Monday 8 March 2021

Tim Keller on Faith in the Face of Death

A friend and colleague directed me to a helpful and moving piece in The Atlantic, by Tim Keller, ‘Growing My Faith in the Face of Death’.

He writes about his and his wife’s response to his diagnosis of pancreatic cancer:

‘My wife, Kathy, and I spent much time in tears and disbelief. We were both turning 70, but felt strong, clear-minded, and capable of nearly all the things we have done for the past 50 years. “I thought we’d feel a lot older when we got to this age,” Kathy said. We had plenty of plans and lots of comforts, especially our children and grandchildren. We expected some illness to come and take us when we felt really old. But not now, not yet. This couldn’t be; what was God doing to us? The Bible, and especially the Psalms, gave voice to our feelings: “Why, O Lord, do you stand far off?” “Wake up, O Lord. Why are you sleeping?” “How long, O Lord? Will you forget me forever?”’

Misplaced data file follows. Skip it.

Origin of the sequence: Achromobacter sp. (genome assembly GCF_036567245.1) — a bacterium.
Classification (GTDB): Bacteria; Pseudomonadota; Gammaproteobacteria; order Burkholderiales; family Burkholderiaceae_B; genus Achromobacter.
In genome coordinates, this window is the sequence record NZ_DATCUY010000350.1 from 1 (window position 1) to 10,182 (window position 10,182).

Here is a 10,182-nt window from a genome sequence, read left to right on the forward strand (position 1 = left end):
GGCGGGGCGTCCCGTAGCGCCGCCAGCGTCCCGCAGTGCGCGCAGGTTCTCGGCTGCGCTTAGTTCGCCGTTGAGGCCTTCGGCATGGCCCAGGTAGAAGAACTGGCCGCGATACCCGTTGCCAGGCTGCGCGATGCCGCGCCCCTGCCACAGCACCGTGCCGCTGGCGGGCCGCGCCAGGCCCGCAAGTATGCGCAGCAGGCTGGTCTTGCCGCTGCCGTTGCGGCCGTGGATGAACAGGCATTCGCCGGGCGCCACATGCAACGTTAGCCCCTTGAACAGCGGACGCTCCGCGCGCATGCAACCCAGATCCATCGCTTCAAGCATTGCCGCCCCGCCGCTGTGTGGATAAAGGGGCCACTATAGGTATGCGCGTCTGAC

He notes that ‘religious faith does not automatically provide solace in times of crisis, and that a belief in God and an afterlife ‘does not become spontaneously comforting and existentially strengthening’. In fact, such beliefs, if we have them, ‘are often abstractions’. ‘If we don’t accept the reality of death, we don’t need these beliefs to be anything other than mental assents.’

Keller writes that, for him, ‘theoretical ideas about God’s love and the future resurrection had to become life-gripping truths, or be discarded as useless’.

What’s required, he says, is ‘both intellectual and emotional engagement: head work and heart work.’

The rest of the piece, which can be read here, goes on to describe what that has looked like for him and his wife.

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